Thursday, 19 January 2017

Word of the Day - Hundge

Our currency has always attracted friendly nicknames, but this nickname for the $100 note is new to me. It was the heading in an article in Crikey, by Liam Apter. The article included an interview with Swinburne’s Professor Steve Worthington. The idea is apparently being floated that the $100 note be withdrawn because of its use in the black economy, amongst criminals, and to transport large sums of cash.
Crikey | 16 December 2016
Adjunct Professor Steve Worthington comments on why the Australian government has proposed to remove the $100 note from circulation.
 

There are common nicknames for our currency, such as the well-known terms lobster (the $20 note) and pineapple (the $50). But I have never heard of a hundge, and I thought that Crikey may have invented it.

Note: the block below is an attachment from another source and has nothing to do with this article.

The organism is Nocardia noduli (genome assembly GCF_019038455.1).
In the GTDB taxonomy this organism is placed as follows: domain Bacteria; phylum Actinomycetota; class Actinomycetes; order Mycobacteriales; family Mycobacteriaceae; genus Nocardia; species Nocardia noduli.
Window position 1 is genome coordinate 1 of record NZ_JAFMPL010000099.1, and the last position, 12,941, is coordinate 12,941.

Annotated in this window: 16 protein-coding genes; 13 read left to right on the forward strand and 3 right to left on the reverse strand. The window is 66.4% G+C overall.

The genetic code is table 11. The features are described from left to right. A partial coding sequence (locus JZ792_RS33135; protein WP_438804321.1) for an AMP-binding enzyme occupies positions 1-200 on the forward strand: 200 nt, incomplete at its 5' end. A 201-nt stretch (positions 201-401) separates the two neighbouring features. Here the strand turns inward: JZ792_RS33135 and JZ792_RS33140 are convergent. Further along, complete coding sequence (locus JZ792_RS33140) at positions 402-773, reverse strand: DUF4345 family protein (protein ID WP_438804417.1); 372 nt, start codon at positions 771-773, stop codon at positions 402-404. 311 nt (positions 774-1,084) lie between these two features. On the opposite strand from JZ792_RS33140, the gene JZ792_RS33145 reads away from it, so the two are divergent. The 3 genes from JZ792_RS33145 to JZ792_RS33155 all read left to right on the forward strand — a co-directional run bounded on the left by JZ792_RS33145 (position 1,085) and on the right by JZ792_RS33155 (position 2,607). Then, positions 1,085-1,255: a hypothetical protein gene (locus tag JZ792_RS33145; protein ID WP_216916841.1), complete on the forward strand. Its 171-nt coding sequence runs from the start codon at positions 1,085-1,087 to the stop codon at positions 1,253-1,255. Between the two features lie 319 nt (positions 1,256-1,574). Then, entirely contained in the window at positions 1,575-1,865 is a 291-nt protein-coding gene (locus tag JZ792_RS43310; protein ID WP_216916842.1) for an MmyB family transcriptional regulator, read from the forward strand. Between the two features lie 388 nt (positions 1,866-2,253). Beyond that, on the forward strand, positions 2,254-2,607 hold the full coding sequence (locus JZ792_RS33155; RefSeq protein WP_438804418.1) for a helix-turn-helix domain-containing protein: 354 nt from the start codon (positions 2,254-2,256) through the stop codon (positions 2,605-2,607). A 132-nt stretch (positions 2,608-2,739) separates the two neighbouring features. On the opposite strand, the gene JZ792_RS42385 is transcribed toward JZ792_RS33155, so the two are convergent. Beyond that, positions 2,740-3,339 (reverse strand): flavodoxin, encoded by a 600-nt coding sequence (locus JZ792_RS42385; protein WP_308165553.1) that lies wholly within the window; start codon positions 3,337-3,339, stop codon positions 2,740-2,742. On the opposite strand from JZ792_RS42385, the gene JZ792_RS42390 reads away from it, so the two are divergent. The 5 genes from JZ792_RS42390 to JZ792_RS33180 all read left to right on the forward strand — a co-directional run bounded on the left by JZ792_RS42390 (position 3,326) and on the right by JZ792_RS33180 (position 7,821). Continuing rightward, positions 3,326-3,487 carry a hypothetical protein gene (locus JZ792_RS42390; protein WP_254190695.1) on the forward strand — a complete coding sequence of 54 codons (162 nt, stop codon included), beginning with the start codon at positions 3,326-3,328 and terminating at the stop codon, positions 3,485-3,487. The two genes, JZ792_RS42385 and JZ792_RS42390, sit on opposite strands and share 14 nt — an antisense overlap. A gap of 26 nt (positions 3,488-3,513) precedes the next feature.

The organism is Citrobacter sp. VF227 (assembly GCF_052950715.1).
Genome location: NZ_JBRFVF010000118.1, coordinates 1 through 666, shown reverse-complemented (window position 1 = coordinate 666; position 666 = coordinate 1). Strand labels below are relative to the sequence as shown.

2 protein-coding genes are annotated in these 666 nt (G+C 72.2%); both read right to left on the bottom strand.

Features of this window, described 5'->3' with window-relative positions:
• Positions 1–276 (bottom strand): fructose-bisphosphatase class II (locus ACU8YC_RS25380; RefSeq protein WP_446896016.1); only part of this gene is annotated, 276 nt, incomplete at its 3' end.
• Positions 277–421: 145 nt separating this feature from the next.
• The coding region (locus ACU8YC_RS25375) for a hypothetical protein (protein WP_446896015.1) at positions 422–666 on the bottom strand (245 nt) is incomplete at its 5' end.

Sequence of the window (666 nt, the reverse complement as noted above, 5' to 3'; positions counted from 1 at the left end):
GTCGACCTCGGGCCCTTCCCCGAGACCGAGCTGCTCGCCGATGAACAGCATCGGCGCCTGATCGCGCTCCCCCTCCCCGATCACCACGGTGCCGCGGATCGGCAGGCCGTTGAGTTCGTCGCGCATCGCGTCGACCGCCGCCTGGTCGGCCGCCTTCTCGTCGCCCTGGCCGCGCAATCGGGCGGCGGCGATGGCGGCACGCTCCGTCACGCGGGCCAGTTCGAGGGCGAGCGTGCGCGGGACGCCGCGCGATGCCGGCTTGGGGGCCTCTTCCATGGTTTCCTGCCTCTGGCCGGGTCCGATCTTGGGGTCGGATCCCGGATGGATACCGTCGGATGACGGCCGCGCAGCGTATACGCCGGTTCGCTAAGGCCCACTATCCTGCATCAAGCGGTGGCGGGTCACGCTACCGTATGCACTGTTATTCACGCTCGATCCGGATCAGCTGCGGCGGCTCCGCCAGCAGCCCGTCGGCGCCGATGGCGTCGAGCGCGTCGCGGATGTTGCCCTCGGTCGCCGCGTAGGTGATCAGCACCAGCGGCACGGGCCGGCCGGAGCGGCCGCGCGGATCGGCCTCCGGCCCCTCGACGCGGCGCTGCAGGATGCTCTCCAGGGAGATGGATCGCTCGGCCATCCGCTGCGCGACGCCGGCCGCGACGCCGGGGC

However, the Urban Dictionary defines the term as meaning a $100 note in US usage and gives the alternative spelling hunge. There is no example of use in Australia, other than the Crikey article; the Wikpedia article on slang terms for Australian money doesn’t mention it.
Notes of this denomination represent almost half of the value of all Australian banknotes, but how often do you see one? ATMs do not usually issue them. Their rarity in actual use makes it less likely that an affectionate slang term would arise, but perhaps I move in the wrong circles.

1 comment:

Rebecca said...

I think the Australian colloquialism for the hundred dollar note might be 'hundy'?